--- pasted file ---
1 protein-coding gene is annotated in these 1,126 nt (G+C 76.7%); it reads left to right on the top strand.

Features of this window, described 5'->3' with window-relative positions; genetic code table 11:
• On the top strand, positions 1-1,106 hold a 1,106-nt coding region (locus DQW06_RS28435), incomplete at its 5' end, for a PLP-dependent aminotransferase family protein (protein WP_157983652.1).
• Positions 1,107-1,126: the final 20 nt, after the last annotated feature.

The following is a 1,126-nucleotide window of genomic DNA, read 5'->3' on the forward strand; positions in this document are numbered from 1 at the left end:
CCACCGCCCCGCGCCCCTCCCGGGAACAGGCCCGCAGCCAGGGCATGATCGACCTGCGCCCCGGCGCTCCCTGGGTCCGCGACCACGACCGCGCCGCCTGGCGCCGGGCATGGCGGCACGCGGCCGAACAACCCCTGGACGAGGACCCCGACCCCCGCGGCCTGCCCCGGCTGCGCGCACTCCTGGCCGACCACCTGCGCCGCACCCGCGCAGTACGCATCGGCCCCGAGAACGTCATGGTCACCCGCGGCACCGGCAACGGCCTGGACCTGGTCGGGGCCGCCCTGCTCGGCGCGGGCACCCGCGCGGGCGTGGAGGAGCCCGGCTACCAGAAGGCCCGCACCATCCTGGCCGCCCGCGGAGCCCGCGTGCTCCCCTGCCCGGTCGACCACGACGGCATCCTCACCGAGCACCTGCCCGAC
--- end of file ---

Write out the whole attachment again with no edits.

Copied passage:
1 protein-coding gene is annotated in these 1,126 nt (G+C 76.7%); it reads left to right on the top strand.

Features of this window, described 5'->3' with window-relative positions; genetic code table 11:
• On the top strand, positions 1-1,106 hold a 1,106-nt coding region (locus DQW06_RS28435), incomplete at its 5' end, for a PLP-dependent aminotransferase family protein (protein WP_157983652.1).
• Positions 1,107-1,126: the final 20 nt, after the last annotated feature.

The following is a 1,126-nucleotide window of genomic DNA, read 5'->3' on the forward strand; positions in this document are numbered from 1 at the left end:
CCACCGCCCCGCGCCCCTCCCGGGAACAGGCCCGCAGCCAGGGCATGATCGACCTGCGCCCCGGCGCTCCCTGGGTCCGCGACCACGACCGCGCCGCCTGGCGCCGGGCATGGCGGCACGCGGCCGAACAACCCCTGGACGAGGACCCCGACCCCCGCGGCCTGCCCCGGCTGCGCGCACTCCTGGCCGACCACCTGCGCCGCACCCGCGCAGTACGCATCGGCCCCGAGAACGTCATGGTCACCCGCGGCACCGGCAACGGCCTGGACCTGGTCGGGGCCGCCCTGCTCGGCGCGGGCACCCGCGCGGGCGTGGAGGAGCCCGGCTACCAGAAGGCCCGCACCATCCTGGCCGCCCGCGGAGCCCGCGTGCTCCCCTGCCCGGTCGACCACGACGGCATCCTCACCGAGCACCTGCCCGAC